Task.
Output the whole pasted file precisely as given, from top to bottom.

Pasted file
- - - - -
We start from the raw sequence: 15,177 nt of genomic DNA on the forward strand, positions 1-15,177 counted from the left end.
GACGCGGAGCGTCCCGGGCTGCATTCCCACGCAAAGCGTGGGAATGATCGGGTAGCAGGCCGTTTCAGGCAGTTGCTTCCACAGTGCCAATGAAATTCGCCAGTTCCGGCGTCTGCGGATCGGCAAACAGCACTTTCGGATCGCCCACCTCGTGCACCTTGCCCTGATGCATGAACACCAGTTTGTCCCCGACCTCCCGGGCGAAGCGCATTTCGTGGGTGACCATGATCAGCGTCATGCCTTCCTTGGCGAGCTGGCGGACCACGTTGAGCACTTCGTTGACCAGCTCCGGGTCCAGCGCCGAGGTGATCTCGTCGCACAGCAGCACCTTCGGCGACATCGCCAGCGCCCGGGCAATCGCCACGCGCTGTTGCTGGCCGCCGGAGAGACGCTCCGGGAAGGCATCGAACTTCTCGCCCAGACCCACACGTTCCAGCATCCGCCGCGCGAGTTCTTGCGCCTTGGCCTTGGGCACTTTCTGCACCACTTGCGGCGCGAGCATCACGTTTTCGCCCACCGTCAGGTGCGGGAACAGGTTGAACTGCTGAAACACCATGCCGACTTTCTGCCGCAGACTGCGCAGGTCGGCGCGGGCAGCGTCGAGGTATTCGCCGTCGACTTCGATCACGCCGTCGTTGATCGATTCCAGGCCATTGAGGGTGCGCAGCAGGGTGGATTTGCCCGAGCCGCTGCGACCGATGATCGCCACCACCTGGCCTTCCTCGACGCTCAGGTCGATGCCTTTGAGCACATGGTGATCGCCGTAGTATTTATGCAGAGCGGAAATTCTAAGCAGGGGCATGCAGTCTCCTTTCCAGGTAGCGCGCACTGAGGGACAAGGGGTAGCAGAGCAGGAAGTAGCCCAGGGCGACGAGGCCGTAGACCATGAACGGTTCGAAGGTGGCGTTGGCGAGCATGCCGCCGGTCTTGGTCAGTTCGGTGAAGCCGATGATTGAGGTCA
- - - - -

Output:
We start from the raw sequence: 15,177 nt of genomic DNA on the forward strand, positions 1-15,177 counted from the left end.
GACGCGGAGCGTCCCGGGCTGCATTCCCACGCAAAGCGTGGGAATGATCGGGTAGCAGGCCGTTTCAGGCAGTTGCTTCCACAGTGCCAATGAAATTCGCCAGTTCCGGCGTCTGCGGATCGGCAAACAGCACTTTCGGATCGCCCACCTCGTGCACCTTGCCCTGATGCATGAACACCAGTTTGTCCCCGACCTCCCGGGCGAAGCGCATTTCGTGGGTGACCATGATCAGCGTCATGCCTTCCTTGGCGAGCTGGCGGACCACGTTGAGCACTTCGTTGACCAGCTCCGGGTCCAGCGCCGAGGTGATCTCGTCGCACAGCAGCACCTTCGGCGACATCGCCAGCGCCCGGGCAATCGCCACGCGCTGTTGCTGGCCGCCGGAGAGACGCTCCGGGAAGGCATCGAACTTCTCGCCCAGACCCACACGTTCCAGCATCCGCCGCGCGAGTTCTTGCGCCTTGGCCTTGGGCACTTTCTGCACCACTTGCGGCGCGAGCATCACGTTTTCGCCCACCGTCAGGTGCGGGAACAGGTTGAACTGCTGAAACACCATGCCGACTTTCTGCCGCAGACTGCGCAGGTCGGCGCGGGCAGCGTCGAGGTATTCGCCGTCGACTTCGATCACGCCGTCGTTGATCGATTCCAGGCCATTGAGGGTGCGCAGCAGGGTGGATTTGCCCGAGCCGCTGCGACCGATGATCGCCACCACCTGGCCTTCCTCGACGCTCAGGTCGATGCCTTTGAGCACATGGTGATCGCCGTAGTATTTATGCAGAGCGGAAATTCTAAGCAGGGGCATGCAGTCTCCTTTCCAGGTAGCGCGCACTGAGGGACAAGGGGTAGCAGAGCAGGAAGTAGCCCAGGGCGACGAGGCCGTAGACCATGAACGGTTCGAAGGTGGCGTTGGCGAGCATGCCGCCGGTCTTGGTCAGTTCGGTGAAGCCGATGATTGAGGTCA